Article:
individual Differences in Posttraumatic Response

individual Differences in Posttraumatic Response : Problems With the Adversity-distress Connection

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This book challenges the assumptions of the event-dominated DSM model of posttraumatic stress disorder. Bowmam examines a series of questions directed at the current mental health model, reviewing the empirical literature. She finds that the dose-response assumptions are not supported; the severity of events is not reliable associated with PTSD, but is more reliably associated with important pre-event risk factors. She reviews evidence showing the greater role of individual differences including trait negative affectivity, belief systems, and other risk factors, in comparison with event characteristics, in predicting the disorder. The implications for treatment are significant, as treatment protocols reflect the DSM assertion that event exposure is the cause of the disorder, implying it should be the focus of treatment. Bowman also suggests that an event focus in diagnosis anad treatment risks increases the disorder because it does not provide sufficient attention to important pre-exisiting risk more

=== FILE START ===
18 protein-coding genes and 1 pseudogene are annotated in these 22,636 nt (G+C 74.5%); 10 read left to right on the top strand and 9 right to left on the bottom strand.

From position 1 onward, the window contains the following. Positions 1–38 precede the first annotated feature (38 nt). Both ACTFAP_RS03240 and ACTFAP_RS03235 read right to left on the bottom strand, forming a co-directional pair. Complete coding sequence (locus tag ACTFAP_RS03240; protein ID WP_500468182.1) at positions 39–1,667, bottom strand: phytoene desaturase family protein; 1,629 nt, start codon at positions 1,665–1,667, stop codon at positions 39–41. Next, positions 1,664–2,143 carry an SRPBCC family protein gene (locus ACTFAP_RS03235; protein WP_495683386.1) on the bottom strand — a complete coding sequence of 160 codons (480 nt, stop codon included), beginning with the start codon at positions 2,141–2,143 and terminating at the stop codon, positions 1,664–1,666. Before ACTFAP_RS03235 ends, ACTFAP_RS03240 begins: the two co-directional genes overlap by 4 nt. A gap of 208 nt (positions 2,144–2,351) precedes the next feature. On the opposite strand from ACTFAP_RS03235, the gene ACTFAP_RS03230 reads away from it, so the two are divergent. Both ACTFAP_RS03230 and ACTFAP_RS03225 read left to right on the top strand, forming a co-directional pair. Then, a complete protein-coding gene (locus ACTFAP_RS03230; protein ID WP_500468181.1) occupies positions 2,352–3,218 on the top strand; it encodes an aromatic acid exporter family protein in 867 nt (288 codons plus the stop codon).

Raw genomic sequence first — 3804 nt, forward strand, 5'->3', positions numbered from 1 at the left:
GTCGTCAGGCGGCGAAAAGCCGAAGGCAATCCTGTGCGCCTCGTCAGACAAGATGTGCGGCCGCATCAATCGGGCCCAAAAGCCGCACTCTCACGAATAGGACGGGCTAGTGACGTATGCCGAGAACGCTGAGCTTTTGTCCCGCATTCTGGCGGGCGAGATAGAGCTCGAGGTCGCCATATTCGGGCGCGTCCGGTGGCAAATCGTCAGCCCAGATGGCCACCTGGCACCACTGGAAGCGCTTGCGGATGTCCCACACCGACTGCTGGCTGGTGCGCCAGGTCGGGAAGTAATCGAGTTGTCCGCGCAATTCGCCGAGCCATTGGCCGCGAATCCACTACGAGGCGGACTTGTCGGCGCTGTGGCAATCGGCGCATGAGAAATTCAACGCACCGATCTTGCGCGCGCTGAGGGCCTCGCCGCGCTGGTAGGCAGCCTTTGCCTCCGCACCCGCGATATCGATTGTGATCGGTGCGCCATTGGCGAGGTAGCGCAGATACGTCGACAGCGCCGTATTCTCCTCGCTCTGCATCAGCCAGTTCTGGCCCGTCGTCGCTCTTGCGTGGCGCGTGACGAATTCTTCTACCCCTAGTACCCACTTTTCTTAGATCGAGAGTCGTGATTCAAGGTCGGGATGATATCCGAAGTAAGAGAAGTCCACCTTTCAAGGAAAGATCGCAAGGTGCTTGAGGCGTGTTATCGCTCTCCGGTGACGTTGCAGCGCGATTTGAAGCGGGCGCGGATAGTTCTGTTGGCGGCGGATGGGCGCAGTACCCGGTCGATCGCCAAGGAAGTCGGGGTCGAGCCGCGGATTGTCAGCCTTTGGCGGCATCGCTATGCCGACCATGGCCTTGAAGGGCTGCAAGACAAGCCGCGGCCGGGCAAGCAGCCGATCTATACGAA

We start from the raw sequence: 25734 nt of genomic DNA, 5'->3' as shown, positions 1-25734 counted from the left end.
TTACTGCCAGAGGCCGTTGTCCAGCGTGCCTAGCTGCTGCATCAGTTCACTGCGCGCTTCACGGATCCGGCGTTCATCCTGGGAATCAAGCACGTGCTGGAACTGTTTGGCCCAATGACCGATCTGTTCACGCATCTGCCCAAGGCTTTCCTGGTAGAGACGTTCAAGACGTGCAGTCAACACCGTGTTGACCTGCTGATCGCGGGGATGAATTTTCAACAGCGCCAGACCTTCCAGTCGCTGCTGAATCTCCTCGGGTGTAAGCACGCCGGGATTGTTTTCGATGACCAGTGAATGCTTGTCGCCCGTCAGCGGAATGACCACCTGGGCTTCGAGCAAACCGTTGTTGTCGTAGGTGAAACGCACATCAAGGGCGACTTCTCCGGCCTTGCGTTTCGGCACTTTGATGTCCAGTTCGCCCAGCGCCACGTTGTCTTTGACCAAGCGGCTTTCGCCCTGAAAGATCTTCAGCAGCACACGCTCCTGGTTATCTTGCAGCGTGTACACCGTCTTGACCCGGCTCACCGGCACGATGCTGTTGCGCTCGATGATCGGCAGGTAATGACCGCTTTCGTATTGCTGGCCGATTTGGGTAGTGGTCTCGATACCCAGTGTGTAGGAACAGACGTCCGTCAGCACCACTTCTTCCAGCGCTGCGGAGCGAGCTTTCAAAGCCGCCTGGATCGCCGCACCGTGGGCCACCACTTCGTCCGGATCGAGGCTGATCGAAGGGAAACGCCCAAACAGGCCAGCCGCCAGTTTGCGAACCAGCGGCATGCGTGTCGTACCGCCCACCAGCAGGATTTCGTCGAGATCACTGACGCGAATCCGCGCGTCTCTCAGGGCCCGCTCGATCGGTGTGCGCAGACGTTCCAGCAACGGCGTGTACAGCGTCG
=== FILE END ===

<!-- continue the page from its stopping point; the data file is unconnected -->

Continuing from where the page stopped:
Product details

  • Paperback | 198 pages
  • 152 x 229 x 10.67mm | 367g
  • Taylor & Francis Ltd
  • London, United Kingdom
  • English
  • 1138972606
  • 9781138972605
  • 1,829,858

Table of contents

Contents: Preface. Is There a Problem in Understanding Post-Event Distress? How Prevalent Are Toxic Events and Event-Attributed Clinical Distress Disorders? Do More Terrible Events Lead to More Serious Disorders? What Are Typical Responses to Direct Exposure to Toxic Life Events? What Are the Effects of Indirect Toxic Exposures? How Much Do Individual Differences in Pre-Event Competencies Affect Responses to a Toxic Event? How Powerful Are Individual Differences in Emotionality? Do Beliefs Affect Individual Reactions to Toxic Events? Do Groups Differ in Post-Event Reactions? Which Has More Power in Determining Distress, the Event or the Person? Why Are Clinicians Reluctant to Look for Causes Beyond the Event? How Important Are Emotions as a Guide to Well-Being? Can Professional Treatments Remedy Event-Attributed Distress? Conclusion and more